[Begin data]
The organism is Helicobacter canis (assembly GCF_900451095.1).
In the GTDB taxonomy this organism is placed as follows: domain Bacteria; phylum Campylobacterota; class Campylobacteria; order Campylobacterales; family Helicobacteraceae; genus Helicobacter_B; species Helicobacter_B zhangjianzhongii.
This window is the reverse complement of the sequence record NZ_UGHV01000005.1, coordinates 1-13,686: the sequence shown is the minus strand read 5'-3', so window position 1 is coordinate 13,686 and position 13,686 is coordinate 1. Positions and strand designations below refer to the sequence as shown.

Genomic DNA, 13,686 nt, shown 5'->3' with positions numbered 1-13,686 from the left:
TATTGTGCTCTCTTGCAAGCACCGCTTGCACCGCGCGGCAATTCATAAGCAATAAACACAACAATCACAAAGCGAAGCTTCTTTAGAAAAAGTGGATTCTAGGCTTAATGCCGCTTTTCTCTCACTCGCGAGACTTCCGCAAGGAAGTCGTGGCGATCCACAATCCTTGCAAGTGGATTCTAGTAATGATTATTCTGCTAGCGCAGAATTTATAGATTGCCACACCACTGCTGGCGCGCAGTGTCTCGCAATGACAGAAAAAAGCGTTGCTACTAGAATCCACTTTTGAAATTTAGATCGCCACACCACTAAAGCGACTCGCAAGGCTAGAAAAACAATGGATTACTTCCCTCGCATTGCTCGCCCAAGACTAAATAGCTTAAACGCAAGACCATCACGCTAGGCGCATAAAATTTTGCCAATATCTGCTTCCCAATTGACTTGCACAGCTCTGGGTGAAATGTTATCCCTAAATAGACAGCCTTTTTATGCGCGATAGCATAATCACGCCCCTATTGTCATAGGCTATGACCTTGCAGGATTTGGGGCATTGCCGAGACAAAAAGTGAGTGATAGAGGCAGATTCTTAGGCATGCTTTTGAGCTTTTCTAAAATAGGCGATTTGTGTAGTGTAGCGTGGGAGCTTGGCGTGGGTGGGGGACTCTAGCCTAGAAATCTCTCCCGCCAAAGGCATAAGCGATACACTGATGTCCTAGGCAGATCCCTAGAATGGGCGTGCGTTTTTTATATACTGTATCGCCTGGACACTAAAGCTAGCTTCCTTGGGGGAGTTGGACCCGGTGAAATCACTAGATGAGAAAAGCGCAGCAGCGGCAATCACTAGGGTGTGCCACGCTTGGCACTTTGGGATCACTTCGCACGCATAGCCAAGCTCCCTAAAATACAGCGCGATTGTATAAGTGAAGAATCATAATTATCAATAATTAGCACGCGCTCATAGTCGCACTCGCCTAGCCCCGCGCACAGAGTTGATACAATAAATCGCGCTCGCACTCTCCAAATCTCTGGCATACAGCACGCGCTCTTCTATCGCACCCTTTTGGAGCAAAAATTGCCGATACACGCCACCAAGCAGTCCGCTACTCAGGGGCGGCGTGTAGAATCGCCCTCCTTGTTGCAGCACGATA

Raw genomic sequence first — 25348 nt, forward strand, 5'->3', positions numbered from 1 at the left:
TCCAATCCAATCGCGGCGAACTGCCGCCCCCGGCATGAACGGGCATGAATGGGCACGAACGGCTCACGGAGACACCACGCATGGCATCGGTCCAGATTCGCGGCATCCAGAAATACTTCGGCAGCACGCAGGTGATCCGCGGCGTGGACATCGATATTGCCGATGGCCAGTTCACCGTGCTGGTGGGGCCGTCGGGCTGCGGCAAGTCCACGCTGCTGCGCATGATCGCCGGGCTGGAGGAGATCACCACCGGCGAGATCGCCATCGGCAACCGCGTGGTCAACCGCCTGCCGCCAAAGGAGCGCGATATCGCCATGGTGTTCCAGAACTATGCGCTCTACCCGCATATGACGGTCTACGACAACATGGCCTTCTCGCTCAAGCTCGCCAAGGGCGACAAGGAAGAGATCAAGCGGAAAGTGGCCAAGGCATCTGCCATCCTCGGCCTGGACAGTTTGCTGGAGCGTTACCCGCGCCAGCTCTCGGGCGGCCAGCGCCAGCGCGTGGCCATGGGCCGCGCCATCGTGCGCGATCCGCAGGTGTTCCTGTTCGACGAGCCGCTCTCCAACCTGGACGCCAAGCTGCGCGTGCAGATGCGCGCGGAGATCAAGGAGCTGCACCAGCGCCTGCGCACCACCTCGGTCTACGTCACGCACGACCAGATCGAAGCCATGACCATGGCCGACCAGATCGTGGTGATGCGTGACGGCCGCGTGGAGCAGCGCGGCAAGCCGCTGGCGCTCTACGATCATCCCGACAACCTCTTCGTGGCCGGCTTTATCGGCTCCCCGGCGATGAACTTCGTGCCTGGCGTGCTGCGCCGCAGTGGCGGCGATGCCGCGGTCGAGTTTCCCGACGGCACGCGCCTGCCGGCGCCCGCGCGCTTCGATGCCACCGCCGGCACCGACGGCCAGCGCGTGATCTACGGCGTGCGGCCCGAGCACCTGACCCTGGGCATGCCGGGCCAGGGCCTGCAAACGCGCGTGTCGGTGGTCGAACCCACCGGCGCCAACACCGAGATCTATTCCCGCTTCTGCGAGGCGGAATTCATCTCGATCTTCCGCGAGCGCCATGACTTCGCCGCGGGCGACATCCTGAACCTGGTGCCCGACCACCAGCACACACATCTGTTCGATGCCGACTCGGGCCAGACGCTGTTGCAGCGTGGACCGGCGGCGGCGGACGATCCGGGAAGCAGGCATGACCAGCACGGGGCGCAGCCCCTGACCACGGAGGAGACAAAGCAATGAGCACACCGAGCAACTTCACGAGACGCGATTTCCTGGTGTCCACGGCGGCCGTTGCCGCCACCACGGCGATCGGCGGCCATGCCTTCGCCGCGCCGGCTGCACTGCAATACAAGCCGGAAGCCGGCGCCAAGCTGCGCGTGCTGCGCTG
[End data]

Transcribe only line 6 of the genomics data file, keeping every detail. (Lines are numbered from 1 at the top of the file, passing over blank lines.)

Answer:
Raw genomic sequence first — 25348 nt, forward strand, 5'->3', positions numbered from 1 at the left: